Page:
- process voters using election software on laptops
- issue ballots to voters
- provide voter assistance
- process curbside voters
- conduct crowd control and line management
- direct in parking areas
- and other administrative duties as assigned
What are the job requirements?
- Must be at least 18* years of age and legally eligible to work in the US.
- Must be a resident and registered voter in Columbus County, NC
- Must be available to work the full Election Day (approximately 5:30 am - 9:00 pm).
- Must maintain confidentiality of voter information and sign an oath of party/candidate impartiality
- Must be able to read and write along with basic typing and computer skills.
- Must be able to sit and stand for extended periods.
- Must be willing to work all positions and duties, including curbside voting, outdoor voter assistance, and breaking down the site.
- Must have reliable transportation to and from the voting site.
- Must attend one 3-hour training class.
- Attend a meeting at the voting site the night before Election Day to set up and discuss assignments.
*For students at least 17 years of age at the time of the election or primary please reference further details here
Volunteer Election Observers
Parties, candidates, citizen groups or independent organizations can deploy observers to witness the electoral process, both to learn from and improve the process. Observers are trained to attentively watch without interfering. They examine not only Election Day activities, such as the casting of ballots, but also pre-election and post-election processes. Observer may watch such activities as voter registration, testing of voting machines, ballot tabulation and recounts, and much more. They gather relevant information about the electoral process and can report back to election officials when problems arise.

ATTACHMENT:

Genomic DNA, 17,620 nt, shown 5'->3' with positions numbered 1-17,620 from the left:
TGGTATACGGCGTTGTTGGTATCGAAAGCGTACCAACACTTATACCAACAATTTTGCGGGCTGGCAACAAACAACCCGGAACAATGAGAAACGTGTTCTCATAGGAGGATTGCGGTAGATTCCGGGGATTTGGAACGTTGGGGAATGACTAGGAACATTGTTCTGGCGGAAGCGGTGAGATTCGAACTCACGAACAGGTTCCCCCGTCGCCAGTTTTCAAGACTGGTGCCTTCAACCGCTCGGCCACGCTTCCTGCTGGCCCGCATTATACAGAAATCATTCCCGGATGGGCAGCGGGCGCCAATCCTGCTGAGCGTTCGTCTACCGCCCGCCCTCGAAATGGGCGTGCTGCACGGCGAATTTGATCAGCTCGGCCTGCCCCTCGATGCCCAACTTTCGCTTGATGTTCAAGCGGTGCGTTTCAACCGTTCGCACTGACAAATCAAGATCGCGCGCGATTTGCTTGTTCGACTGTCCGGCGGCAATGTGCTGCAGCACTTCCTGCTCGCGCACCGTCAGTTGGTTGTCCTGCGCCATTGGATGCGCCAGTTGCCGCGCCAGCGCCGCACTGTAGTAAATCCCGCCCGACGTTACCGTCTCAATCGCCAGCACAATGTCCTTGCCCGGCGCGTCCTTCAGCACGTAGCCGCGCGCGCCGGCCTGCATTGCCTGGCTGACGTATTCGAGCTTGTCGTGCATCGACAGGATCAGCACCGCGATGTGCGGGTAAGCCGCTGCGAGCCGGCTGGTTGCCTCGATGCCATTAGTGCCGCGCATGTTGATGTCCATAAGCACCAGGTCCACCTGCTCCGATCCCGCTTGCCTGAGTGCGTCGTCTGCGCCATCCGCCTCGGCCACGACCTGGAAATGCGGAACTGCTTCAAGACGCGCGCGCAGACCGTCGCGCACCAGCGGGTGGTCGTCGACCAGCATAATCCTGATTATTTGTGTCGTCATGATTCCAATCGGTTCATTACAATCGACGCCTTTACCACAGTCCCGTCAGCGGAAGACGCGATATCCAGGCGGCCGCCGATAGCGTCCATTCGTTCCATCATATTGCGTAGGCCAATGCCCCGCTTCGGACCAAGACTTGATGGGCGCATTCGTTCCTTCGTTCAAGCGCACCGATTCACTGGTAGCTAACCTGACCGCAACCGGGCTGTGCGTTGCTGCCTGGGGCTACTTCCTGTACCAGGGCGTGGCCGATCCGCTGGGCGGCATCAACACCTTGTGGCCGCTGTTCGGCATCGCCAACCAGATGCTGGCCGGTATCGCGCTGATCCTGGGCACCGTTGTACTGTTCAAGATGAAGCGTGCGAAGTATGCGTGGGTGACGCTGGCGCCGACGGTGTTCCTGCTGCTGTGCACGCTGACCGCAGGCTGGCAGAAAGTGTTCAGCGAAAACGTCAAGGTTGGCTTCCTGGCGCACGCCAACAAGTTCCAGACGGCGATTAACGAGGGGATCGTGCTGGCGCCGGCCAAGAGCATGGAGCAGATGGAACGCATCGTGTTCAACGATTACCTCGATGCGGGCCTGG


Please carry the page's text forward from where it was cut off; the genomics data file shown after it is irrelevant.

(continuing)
North Carolina Election Observer activities:
Pre-election day processes
- Voting equipment testing is open to the public (N.C.G.S. § 163-165.7; 08 NCAC 04 .0307).
- During the time allowed for voting, only election officials, partisan observers, runners, voters, those authorized to provide assistance, and minor children, are allowed in the voting enclosure. (N.C.G.S. §163-166.3).
- Partisan observers that are appointed by the county political party are permitted and must be registered voters of the county in which they observe. Additionally, the State political parties can each designate 100 at-large observers who are North Carolina registered voters, and they can observe any voting place in the State. No more than two county observers and one at-large observer from the same political party are permitted in the voting enclosure at any time. (N.C.S.G.S. § 163-45).
- Partisan observers may also be present at early voting locations, which is called one-stop voting in North Carolina (N.C.S.G.A § 163-227.6).
Absentee ballot processing and counting
- Absentee ballot counting is open to the public (N.C.S.G.S. § 163-234). Note: counting can take place at the absentee meetings under G.S. 163-230.1(f) but cannot be tabulated and results reported until Election Day. In some counties, these meetings may only be accessible to the public via live video stream due to COVID-19.
- Procedures for closing the polling place is open to public inspection. This includes the return and accounting of all ballots, the certification of ballots by officials of more than one political party, the delivery of registration documents to the county board of elections, and the return to the county board of all issued equipment (N.C.S.G. § 163-166.10). See also 08 NCAC 10B .0105.
- The vote count is open to the public (N.C.S.G. § 163-182.2(3)).
- Recounts provide opportunities for public observation (N.C.S.G. § 163-182.7).